He told me to stand very still and wait for a flash of movement in the tree, then focus on a reference point — say, a gnarled branch — and lift the binoculars to my face.
“Don’t squint,” he said. “Keep both eyes open. Go against your instincts.”
He was a Wisconsin guy, raised in the woods and at ease with wild creatures. I’d grown up in Philadelphia — surrounded by concrete and small, sad lawns — and was new to dating in hiking boots. I brought the binoculars to my eyes. As he had promised, the world exploded with color.
“A Bullock’s oriole,” he whispered into my ear.
“I don’t think I’ve ever really seen orange before,” I said.
I had never really seen anything before.
This is how I got hooked on birding — and how we got hooked on each other.
He was an eager teacher, and I a willing pupil, waking at dawn, trudging together through muddy fields, enduring seasickness and mosquitoes in order to peer into the lives of other species.
We started to keep a list — not just a traditional list of birds but a record of two lives coming together. We were strict, allowing on it only birds we saw in tandem. Anything experienced without the other didn’t count anymore. That first bird, Bullock’s oriole — black and white with a bright-orange belly — coincided with our first kiss, under a cloudless sky at Sunol Regional Wilderness Area. Our descriptions were cluttered with adjectives and unapologetically anthropomorphic. The Steller’s jay, with his cocky black topknot, was “a bad-boy, punk bird.” Anna’s hummingbird was “a brilliant, fierce redhead.”
In our early days together new birds were everywhere. We caught them in the act of hunting, singing, sleeping, courting. I felt pity for people who didn’t notice this wonder all around them — sparrows in the shrubs, finches preening in a puddle. Birds alerted me to what I’d been missing. There was nothing “common” about the common goldeneye, nothing “least” about the least sandpiper.
We birded with abandon, climbing through gaps in barbed wire, following unmapped trails, trespassing on private land. I discovered he was the glance-and-go type, quick to add a bird to our list even if we didn’t see all the markings; I was more conservative and methodical, needing to see the shape of the beak and hear the call. He loosened me up; I kept him honest. Didn’t this make us right for each other?
At night we lay in bed with Audubon books and Peterson Field Guides, planning fantasy trips, my toes playing with his feet, his fingers stroking my arms.
We shopped for binoculars the way other couples shop for engagement rings, spending money we didn’t really have: Are these the best? And, more important, will they last a lifetime?
At our outdoor wedding ceremony, in a town named New Hope, we noted a male cardinal in full scarlet breeding plumage.
In Morocco, on our honeymoon, we added white storks to our list — two of them in an unruly nest.
As we settled down, we studied birds close to home, spying on them as they argued, made up, had noisy sex, nested, and raised their young. Our son was born, and a few years later, our daughter. When the children joined our outings, we marked the occasion by adding familiar birds to our list a second time: a mockingbird on our boy’s first birding trip in a baby sling; an American robin spied while our girl was riding on Dad’s shoulders.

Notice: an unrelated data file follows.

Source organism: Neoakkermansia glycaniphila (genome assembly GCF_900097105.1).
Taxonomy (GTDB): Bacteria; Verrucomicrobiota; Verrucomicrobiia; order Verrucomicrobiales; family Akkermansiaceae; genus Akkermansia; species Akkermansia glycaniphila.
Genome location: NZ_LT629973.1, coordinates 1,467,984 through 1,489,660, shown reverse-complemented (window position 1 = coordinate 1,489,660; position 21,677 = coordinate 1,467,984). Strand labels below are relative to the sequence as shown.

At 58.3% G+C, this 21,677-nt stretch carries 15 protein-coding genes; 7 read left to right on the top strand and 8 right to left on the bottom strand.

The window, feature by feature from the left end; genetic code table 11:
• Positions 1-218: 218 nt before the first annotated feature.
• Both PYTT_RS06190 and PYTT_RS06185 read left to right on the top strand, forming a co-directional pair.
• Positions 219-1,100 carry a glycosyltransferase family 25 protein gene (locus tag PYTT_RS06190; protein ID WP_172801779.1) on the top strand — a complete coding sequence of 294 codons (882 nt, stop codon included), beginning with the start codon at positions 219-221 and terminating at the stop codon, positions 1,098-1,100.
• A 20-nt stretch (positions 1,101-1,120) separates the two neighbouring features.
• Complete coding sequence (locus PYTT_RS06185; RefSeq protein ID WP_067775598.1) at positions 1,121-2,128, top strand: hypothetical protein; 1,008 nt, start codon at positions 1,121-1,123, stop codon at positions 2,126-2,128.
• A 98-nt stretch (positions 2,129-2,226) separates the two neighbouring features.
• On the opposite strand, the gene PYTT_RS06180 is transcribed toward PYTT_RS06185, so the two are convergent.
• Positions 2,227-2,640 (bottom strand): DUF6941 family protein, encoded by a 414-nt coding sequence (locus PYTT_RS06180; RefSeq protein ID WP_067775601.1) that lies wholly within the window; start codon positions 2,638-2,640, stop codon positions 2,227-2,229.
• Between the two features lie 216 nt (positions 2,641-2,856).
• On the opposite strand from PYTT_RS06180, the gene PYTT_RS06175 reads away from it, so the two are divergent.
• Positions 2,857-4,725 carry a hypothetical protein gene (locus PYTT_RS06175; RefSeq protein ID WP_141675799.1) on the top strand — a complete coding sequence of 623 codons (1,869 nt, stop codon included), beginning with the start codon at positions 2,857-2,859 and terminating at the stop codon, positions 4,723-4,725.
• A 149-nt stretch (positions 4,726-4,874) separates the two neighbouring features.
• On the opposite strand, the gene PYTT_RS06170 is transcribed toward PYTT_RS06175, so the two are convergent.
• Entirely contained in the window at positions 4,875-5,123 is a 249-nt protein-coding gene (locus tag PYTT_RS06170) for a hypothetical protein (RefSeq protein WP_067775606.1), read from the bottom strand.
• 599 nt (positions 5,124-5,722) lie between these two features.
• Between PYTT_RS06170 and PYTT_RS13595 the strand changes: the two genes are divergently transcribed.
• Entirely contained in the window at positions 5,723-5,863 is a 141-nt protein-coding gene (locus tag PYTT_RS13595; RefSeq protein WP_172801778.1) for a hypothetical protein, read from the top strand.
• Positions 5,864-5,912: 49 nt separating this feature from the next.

I can’t say exactly when things started to change. He had another late night at work. When I mentioned a flock of cedar waxwings in a neighbor’s persimmon tree, he shrugged. We hardly touched or talked anymore. At first I wrote this off as temporary, a result of balancing two careers and two kids. But temporary became permanent. I accused. He denied. We argued, then went silent. Finally came his confession: there was someone else.
We cried. We held each other and tried to understand how things had come to this point — my role in it and his. I could understand the allure of someone new, I said: conversations that never get dull, the mysterious curves of an unfamiliar body. He told me we could try again. I thought: Yes. We can fix this. Trudge together through this dark, muddy place. Come out stronger at the other end.
I believed it, too, until one day I opened the trunk of his car and saw a stack of bird books and two pairs of binoculars side by side, their straps intertwined: his and another. Not mine.
For months I had been trying to move past the anger, sadness, and confusion of it all. But this latest infidelity, committed while we were supposed to be working through our problems, was the final slap.
The birds. Even those he couldn’t keep to us.
I lifted his binoculars and hurled them to the ground, wanting to ensure that he would never see another bird with them. I heard the satisfying sound of metal against concrete, but the lenses remained intact. There was only a slight dent in the casing that he probably wouldn’t even notice. Trembling, I put them back in the car and slammed the trunk.
I wondered: What was their first bird together?
The last bird on our list was the sharp-shinned hawk. No colorful description. Not even a note about where and when.
He moved out. I stashed my binoculars in the back of a closet, where they stayed untouched for a long time.
But lately I find myself spotting birds again: a northern flicker doing its distinctive hop around my backyard one cool morning; a marbled godwit poking in the sand.
I don’t write down their names. I’m done with lists.